Doctor who botched breast surgery is banned for a year
A DOCTOR who performed botched surgery on a cancer patient who later lost her breast has been suspended for a year.
A Medical Practitioners’ tribunal ruled that Dr Mutasim Abdul Settar Mohammed, who trained in Iraq, was not competent to perform the operation on the woman at Aberdeen Royal Infirmary in December 2009.
The tribunal heard that, despite taking out twice as much tissue as he should, Dr Mohammed failed to remove the cancerous growth.
The patient then had to go through a second operation with another surgeon to have the tumour removed.
Dr Mohammed also told the woman she had cancer in a “brusque” and inconsiderate way during a consultation a week before the first surgery, the tribunal in Manchester heard.
The tribunal panel found ten charges against the doctor proven, including a charge that he removed an “unnecessarily large” amount of tissue from the woman’s left breast.
The panel said the case involved “serious failings in both patient care and communication with patients”. It said suspension was appropriate because of “his failure to acknowledge his serious errors and his lack of willingness to acknowledge his failings or plan his remediation”.
Dr Mohammed’s patient, who still had cancer after the first botched operation, went on to lose her breast and is still undergoing reconstructive surgery.
The panel heard expert evidence saying the tumour did not have to be removed by surgery at all, and it could have been treated by radiotherapy.
Dr Mohammed, who specialised in colorectal surgery but was employed at Aberdeen Royal Infirmary as a general surgeon, was not present or represented at the hearing.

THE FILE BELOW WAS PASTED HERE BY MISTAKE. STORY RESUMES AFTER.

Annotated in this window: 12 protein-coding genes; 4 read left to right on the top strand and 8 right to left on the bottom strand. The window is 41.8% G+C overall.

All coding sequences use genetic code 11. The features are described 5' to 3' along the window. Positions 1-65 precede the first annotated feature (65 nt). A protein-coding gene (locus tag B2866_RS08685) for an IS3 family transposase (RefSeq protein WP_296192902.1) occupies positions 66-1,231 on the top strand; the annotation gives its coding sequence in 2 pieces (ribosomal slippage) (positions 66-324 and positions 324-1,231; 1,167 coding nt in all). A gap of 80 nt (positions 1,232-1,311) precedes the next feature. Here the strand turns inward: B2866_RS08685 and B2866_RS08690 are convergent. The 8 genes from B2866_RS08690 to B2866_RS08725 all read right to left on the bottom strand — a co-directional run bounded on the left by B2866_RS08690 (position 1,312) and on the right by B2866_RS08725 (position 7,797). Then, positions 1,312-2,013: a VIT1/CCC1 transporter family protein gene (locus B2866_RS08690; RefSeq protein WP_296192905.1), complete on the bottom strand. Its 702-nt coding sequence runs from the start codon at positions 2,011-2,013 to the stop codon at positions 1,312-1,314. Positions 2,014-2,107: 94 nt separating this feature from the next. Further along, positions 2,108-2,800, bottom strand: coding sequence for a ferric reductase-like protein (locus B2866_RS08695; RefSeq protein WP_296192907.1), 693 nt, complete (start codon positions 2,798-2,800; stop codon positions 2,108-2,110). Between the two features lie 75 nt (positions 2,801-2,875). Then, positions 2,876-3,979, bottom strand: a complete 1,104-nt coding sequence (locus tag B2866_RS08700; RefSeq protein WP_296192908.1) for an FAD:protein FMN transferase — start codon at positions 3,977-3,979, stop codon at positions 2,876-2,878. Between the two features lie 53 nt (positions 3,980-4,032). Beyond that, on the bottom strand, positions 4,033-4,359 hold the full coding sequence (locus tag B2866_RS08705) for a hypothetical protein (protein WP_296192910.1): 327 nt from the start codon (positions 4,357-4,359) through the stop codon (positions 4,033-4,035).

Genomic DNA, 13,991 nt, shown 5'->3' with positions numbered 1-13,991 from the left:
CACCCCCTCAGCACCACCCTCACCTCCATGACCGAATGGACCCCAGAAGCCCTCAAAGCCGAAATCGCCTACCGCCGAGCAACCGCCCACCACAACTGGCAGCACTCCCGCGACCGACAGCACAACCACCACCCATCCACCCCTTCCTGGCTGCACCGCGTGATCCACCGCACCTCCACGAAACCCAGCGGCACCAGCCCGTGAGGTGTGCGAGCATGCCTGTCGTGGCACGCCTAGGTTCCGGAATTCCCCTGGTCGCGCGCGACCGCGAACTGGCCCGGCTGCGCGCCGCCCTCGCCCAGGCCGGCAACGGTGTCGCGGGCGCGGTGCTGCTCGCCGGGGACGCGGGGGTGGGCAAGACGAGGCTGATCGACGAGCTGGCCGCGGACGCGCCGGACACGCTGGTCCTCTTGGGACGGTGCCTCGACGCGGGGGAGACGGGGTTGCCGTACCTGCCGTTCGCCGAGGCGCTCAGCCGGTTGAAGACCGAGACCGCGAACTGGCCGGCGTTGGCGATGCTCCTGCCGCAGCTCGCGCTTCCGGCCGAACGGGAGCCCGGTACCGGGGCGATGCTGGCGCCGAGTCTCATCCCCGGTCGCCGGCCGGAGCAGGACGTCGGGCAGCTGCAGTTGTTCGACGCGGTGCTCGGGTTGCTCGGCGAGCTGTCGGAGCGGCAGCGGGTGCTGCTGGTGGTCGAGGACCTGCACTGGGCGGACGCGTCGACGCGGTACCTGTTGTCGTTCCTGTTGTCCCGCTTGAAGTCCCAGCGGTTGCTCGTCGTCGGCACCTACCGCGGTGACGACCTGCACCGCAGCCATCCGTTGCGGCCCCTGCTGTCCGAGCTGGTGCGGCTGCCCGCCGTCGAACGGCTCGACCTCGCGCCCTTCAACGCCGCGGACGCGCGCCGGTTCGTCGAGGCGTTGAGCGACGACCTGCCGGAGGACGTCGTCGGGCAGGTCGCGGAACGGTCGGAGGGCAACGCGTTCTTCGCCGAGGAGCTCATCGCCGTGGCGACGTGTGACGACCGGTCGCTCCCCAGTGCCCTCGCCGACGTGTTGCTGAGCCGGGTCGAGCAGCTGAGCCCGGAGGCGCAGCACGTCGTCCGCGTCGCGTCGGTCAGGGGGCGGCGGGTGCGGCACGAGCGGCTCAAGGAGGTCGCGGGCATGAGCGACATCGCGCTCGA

Dr Mohammed first saw the woman, named only as KB, on 18 December, 2009, when she attended a consultation with a man named as Mr B. The tribunal panel said: “Both described Dr Mohammed as brusque, uncaring and possibly rude.
“They stated that upon arriving for the consultation, they were shown into Dr Mohammed’s consulting room. When he arrived, Dr Mohammed immediately told Patient KB that she had cancer and needed an operation, which had been arranged for the following week.”
This was the first time the woman knew she had cancer, and a Macmillan cancer nurse made an “immediate intervention”, they said.
The consultation lasted as little as three minutes, the hearing was told.
Dr Mohammed carried out the breast surgery on 22 December, 2009, even though he was not competent to carry out that kind of surgery unsupervised.
The panel “accepted the evidence that Patient KB was unaware that Dr Mohammed was not a breast surgeon”.
He failed to remove the tumour, even though it was found to be “palpable” by her GP, and only removed two lymph nodes, whereas another surgeon had to remove a further 14 at a later operation. The panel also heard evidence that the amount of tissue removed by Dr Mohammed “was approximately twice the amount it should have been”.
He also “unnecessarily removed skin from Patient KB’s chest,” the panel found.
The woman was referred to a breast surgery expert, Professor Steven Heys, after the unsuccessful surgery.
Prof Heys told the panel in a letter: “There has been a large area of breast tissue removed and the breast was sunk in and was quite deformed.”
Dr Mohammed broke the news of the unsuccessful surgery to the woman in a consultation that was again only three or four minutes long, the panel heard.
Dr Mohammed qualified from the University of Mosul in 1978. In February, 2011, he was given a warning by the General Medical Council for breaking guidelines by giving patient names to the locum agency he was working for.
NHS Grampian said: “Dr Mutasim Mohammed worked …with NHS Grampian and was employed through an agency to provide cover. He no longer works for the organisation.”
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